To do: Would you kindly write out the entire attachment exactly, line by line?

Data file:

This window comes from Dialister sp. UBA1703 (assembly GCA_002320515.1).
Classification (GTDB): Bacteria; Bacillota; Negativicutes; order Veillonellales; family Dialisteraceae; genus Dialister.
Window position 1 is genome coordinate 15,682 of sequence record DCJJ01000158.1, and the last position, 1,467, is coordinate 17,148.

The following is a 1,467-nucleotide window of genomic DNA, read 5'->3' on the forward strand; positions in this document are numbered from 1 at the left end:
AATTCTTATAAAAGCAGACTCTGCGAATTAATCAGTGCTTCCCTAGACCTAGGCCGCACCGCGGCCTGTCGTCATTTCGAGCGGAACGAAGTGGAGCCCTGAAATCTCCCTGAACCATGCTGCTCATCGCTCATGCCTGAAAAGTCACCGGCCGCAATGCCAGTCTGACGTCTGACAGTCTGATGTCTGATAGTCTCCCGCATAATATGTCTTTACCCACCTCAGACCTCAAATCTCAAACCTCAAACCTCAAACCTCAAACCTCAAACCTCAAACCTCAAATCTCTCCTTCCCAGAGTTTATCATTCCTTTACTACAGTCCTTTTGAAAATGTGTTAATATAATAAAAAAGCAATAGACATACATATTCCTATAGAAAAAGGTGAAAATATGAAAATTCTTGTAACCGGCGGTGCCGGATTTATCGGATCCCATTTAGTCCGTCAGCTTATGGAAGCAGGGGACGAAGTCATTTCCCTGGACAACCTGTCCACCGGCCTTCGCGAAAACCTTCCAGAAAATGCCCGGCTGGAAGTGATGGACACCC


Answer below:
This window comes from Dialister sp. UBA1703 (assembly GCA_002320515.1).
Classification (GTDB): Bacteria; Bacillota; Negativicutes; order Veillonellales; family Dialisteraceae; genus Dialister.
Window position 1 is genome coordinate 15,682 of sequence record DCJJ01000158.1, and the last position, 1,467, is coordinate 17,148.

The following is a 1,467-nucleotide window of genomic DNA, read 5'->3' on the forward strand; positions in this document are numbered from 1 at the left end:
AATTCTTATAAAAGCAGACTCTGCGAATTAATCAGTGCTTCCCTAGACCTAGGCCGCACCGCGGCCTGTCGTCATTTCGAGCGGAACGAAGTGGAGCCCTGAAATCTCCCTGAACCATGCTGCTCATCGCTCATGCCTGAAAAGTCACCGGCCGCAATGCCAGTCTGACGTCTGACAGTCTGATGTCTGATAGTCTCCCGCATAATATGTCTTTACCCACCTCAGACCTCAAATCTCAAACCTCAAACCTCAAACCTCAAACCTCAAACCTCAAACCTCAAATCTCTCCTTCCCAGAGTTTATCATTCCTTTACTACAGTCCTTTTGAAAATGTGTTAATATAATAAAAAAGCAATAGACATACATATTCCTATAGAAAAAGGTGAAAATATGAAAATTCTTGTAACCGGCGGTGCCGGATTTATCGGATCCCATTTAGTCCGTCAGCTTATGGAAGCAGGGGACGAAGTCATTTCCCTGGACAACCTGTCCACCGGCCTTCGCGAAAACCTTCCAGAAAATGCCCGGCTGGAAGTGATGGACACCC